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Re: XML as a transition to s-expr

Paul Prescod wrote:

> I'm going to risk flamage and say that Scheme (not MZScheme or BobScheme
> but R5RS Scheme) does have usability problems. 

That's not a particularly controversial statement.  If anything, it's
a significant understatement: in the eyes of this audience, R5RS
Scheme has no usability at all.  [R5RS is one of the standard Scheme
reports.  It provides a maximally spartan language.]

This is admittedly confusing to people who haven't been around Scheme
long enough, but the problem here stems from thinking of R5RS as a
programming language.  It's not.  It's a notation for expressing the
computational core of most computer science problems.  It has
virtually no useful built-in library support, and indeed refuses to
support anything it cannot thoroughly define.  (A frequently cited
example: it doesn't include FILE-EXISTS? because, in theory, this
predicate isn't very useful: the file may disappear between testing
for its existence and actually opening it.)  In that sense, R5RS is
also a useful benchmark in minimal language specification.

So, what good is a notation if it's not also a usable programming
language?  For those who want to process /etc/passwd, none at all.  So 
this standard has given rise to several actual languages that add the
stuff you need for day-to-day programming.  More on that in a bit.

>  * the parens are poor for error reporting. You could imagine a Lisp
> that would report syntax errors much more reliably:

I think Don Blaheta has addressed this well enough.  Also, the
source-correlating expander of DrScheme has meant that, in practice,
we have not received a single bug report about errors being reported
for the wrong location (and our users are not shy of reporting bugs).

>  * the Lisp community has an attitude, totally at odds with, let's say
> the Perl community, that you can get around this problem with the "right
> tools" that will do brace-matching for you. Python people have this
> attitude to some extent also, but I'll note that most editors (even
> Windows notepad) come out of the box configured to work okay with
> Python.

They come configured to work okay with Scheme, too.  I use vi quite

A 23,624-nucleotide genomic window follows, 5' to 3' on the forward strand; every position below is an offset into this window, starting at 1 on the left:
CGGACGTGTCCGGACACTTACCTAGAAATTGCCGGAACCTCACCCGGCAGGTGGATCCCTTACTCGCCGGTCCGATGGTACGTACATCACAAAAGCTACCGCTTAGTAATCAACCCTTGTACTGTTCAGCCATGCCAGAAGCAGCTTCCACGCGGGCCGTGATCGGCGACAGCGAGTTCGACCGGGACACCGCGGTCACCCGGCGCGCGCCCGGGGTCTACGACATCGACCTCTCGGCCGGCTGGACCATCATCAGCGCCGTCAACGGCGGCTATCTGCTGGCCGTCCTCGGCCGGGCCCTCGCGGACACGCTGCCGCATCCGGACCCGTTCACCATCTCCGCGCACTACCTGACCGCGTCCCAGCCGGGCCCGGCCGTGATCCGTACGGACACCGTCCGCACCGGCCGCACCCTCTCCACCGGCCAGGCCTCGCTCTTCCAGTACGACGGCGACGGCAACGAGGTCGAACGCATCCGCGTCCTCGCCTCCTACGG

often, and when I do, I never invoke it -l.  The parens you're closing 
are all either on the same line or at the beginnings of previous
lines.  This is not too incredibly hard.

Anyway, I'm pretty impressed to hear that you can edit 5000-line Perl
programs without any help from the programming environment at all.
You fire up legacy Perl code you inherited and now need to modify, and
Notepad automatically does ... what, exactly?

>  * the parens do not sufficiently denote "parts of speech". Consider the
> two examples described by this URL:

That's why we encourage a consistent use of [...] for these kinds of
grouped terms: conditionals, LET, etc.  Works like a charm.

>  * car, cdr, cadr, cons etc. are not exactly newbie friendly names for
> core functions.

So use FIRST, SECOND, etc, which are all built in.  Problem?

>  * most people learn procedural programming in high school. 

And LOTS of people are learning Scheme now.  So?

>							      They don't
> learn the functional, recursive style. Scheme strongly encourages you to
> use the functional style. If you try to increment a counter and index
> into a Scheme list, you'll have terrible performance because they are
> implemented as linked lists, not stretchy arrays.

Oh, gee, yeah, those high school students, they're really running into
terrible performance problems with their mammoth codes, aren't they.

Students who are taught to program with indices and vectors and then
encounter Scheme will (a) either be turned around by their college
instructors or (b) look up "number" and "vector" in the manual.

>  * we've already discussed how important libraries are. "Scheme" can't
> become popular until I can download any random scheme and expect a rich
> set of libraries. Some specific Scheme distribution might become
> popular, I guess, but then you've got a fragmented community with books
> that apply to Scheme versus those that apply to the distribution, etc.

You have it backwards.  Each extended Scheme really is its own
different language.  When you find one you like, use it and be done
with it -- what the other extended Scheme systems are doing is of no
real relevance to you.  It just so happens that all these extended
Schemes have one thing in common: a person who wants to switch from
one to the other (just as one might switch from, say, Perl to Python
or Perl to Ruby) already knows the core of the language.  And the
textbooks by-and-large teach this core, so there's a large and growing 
number of books available as well.

Bottom line: the problems you're talking are typical concerns of
someone who spent more time thinking about Scheme than immersing
himself into one of the standard, well-supported, well-documented,
feature-rich extensions.  DSSSL was a pathological project, one whose
incompatibilities with Scheme made it impossible to leverage the great
work being done in the Scheme community.  Sorry about that.